THE PSYCHOLOGICAL BENEFITS OF EXERCISE

Many people are lured to exercise for its well known cardiovascular benefits and
because it makes them look good. As well, a growing number are working up a
sweat for the psychological benefits. Exercise can't transform an aggressive
Type-A personality into a calm Type-B, but scientists know that even moderate
activity, say a brisk walk at lunch time, can lift spirits or dispel tension. Therapists
are increasingly prescribing exercise to help their patients cope with the more
long-term psychological ailments, such as anxiety and clinical depression.
For instance, a study at the University of Western Australia in Perth compared
college students in an aerobic dance class with a sedentary group. After their
workouts, the dancers scored significantly higher on self-esteem tests than the non-
exercisers.

Another study at Brooklyn College in New York City found that students enrolled
in a swimming class reported having more vigour after spending 30-60 minutes in
the pool. They also had significantly lower levels of depression, tension and
anger. And in a 15 week study in Loma Linda (California) University, a group of
overweight, formally sedentary women reported significantly higher energy levels
than controls after walking for 45 minutes five times a week.
Exercise also improves mood. The effects are most obviously immediate after a
workout and last for several hours, says Psychologist Thomas Plant at Santa Clara
University. Even more importantly, long-term exercisers seem to possess an
overall sense of well-being that extends into other areas of their lives. Loma Linda's
Dr. Niemen found that after six weeks, the walkers in his study, had significantly less stress than the sedentary women.

There's even evidence that exercise helps the creative juices flow. In studies at
New York City's Baruch College, Exercise Psychologist Joan Gondola found that
students who ran regularly or took aerobic dance classes scored significantly
higher on a standard psychological test of creativity than students who hadn't
exercised. Dr. Gondola says that during her own workouts, she frequently slips
into an almost trance-like state, where feelings and intuition prevail over more
structured thoughts.

Long-term exercise may also help head off the decline in mental skills, including
the slow reaction time and loss of short-term memory that often accompanies
aging. Psychologists Ellen Hartley and Louis Clark-Smith of Scripps College in
Claremont, California, studied 300 men and women, 55 and over, who were either
sedentary or active. The exercisers who had run the equivalent of six miles a day
for many years scored higher on tests of reaction time, working memory, and non-
verbal reasoning than did their sedentary counterparts. By becoming active when
you are young, and staying active, says Dr. Hartley, you are guarding against the
mental deterioration that can occur with age and inactivity.

The impact of exercise on cognitive skills in the elderly may be due to superior
cardiovascular fitness, which assures adequate blood flow and oxygen transport to
the brain, and may slow the cell death that accompanies normal aging. The
alertness and vigour many people report immediately following exercise may also
be linked to increased blood flow to the brain. But exercise also triggers the
release of several key neuro-transmitters including epinephrine and
noro-epinephrine that are known to boost alertness.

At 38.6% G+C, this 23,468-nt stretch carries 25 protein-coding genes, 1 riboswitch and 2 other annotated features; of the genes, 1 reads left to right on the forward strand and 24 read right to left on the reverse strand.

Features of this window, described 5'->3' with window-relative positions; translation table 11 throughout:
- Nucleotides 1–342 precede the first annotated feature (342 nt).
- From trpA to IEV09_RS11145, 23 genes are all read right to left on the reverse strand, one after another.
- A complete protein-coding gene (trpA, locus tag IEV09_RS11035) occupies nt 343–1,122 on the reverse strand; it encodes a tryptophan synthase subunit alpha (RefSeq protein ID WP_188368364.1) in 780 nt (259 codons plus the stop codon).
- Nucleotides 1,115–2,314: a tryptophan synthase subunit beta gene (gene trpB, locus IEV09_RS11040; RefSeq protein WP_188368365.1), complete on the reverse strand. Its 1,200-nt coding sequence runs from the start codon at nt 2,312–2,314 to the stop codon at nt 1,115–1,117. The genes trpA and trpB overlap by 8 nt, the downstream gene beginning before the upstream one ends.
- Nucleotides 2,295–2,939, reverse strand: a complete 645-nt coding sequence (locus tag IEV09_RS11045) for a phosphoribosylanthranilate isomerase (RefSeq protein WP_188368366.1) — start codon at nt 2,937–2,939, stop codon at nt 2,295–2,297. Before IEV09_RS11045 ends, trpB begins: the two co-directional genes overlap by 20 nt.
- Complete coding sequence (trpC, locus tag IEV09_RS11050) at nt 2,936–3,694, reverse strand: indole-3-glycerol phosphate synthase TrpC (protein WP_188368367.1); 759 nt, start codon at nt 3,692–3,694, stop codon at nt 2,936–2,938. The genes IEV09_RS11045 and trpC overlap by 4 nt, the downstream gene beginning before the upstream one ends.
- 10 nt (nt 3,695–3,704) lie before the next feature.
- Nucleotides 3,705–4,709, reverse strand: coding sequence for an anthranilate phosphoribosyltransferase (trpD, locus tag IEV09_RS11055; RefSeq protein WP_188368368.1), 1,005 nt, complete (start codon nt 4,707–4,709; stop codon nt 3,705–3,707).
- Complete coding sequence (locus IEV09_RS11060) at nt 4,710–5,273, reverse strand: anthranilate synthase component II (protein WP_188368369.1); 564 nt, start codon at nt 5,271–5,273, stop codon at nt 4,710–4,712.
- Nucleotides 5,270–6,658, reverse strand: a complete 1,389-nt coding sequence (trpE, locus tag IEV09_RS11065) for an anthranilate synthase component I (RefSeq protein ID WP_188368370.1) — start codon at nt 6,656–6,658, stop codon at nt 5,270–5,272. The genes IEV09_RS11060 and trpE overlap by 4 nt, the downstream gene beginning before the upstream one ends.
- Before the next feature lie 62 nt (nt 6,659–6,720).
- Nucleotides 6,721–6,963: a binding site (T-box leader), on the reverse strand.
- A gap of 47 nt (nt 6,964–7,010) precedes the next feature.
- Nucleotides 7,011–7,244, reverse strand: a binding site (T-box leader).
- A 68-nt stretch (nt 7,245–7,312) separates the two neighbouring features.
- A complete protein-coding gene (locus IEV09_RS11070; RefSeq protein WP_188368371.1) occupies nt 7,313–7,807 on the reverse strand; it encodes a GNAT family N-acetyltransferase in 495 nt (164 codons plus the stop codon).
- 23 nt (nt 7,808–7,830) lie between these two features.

Alternatively, exercise's calming effects may be due to the rise in body
temperature brought on by a vigorous workout. The temperature of the average
jogger, for instance, rises to over a hundred degrees, which produces a brief
tranquilizing effect, not unlike a lazy soak in a hot tub.

Exercise also reduces tension by desensitizing the body to stress. A vigourous
workout stimulates the body to pump out the so-called stress hormones, such as
cortisol and epinephrine that prepare your heart, lungs and muscles for fight or
flight. But regular workouts train the body to react less intensely to stress, leaving
exercisers better able to cope with anxiety provoking events.

Another reason to work up a sweat -- exercise acts as nature's form of Prozac,
boosting brain levels of nor-epinephrine, dopamine and serotonin, three
neurotransmitters that elevate mood. Studies have shown that depressed people
often have abnormally low levels of these chemicals. Most common anti-
depressants work by correcting this imbalance, and to some extent, exercise
does as well.

In fact, exercise may be just as effective as more traditional therapies when it
comes to treating psychological ills. In a study of74 depressed men and women at
the University of Wisconsin, Madison, Psychologist Marjorie Klein compared the
effects of two 45 minute running sessions a week with both meditation and group
therapy. After 12 weeks, Dr. Klein found that exercise was just as effective in
alleviating depression and that all three approaches reduced anxiety and tension.
Some scientists are skeptical of the endorphin high. "It's not exactly what
scientists would consider a tight story," says Neuro-Scientist Hudaa Akil at the
University of Michigan in Ann Arbor. Some studies show that beta-endorphins
increase in the bloodstream during strenuous exercise. Whether they also increase
within the brain is unclear. For one thing, endorphins are barred from receptors in
the brain pleasure centre by the blood-brain barrier, a biochemical surveillance
system that protects the blood supply to the brain. "The high many athletes
describe," says Emery University Neuro-Pharmacologist Michael Owens, "may
not be an opiate induced euphoria, but rather a deep sense of relaxation and well-
being."
A session at the gym may simply provide a time-out from unpleasant thoughts and
emotions. That may explain why even a slow walk can banish a bad mood. In
some ways then, exercise may not be much different than a hobby, meditation, or a
prayer.

Whatever the mechanism, therapists are increasingly tapping into the prescriptive
powers of exercise to help troubled patients. I personally don't worry about why it
works, I just know that after a long walk or run, I come home energized and better
able to cope. I feel wonderful and much more alive. Perhaps in the future,
doctors will be writing prescriptions for athletic shoes instead of for anti-
depressant medications.                   Dan Rosin


The family and I are off to the Cayman Islands so this will be the last newsletter for a few weeks. Take care of yourself, check your basement daily (flood season), and watch for the computer scams.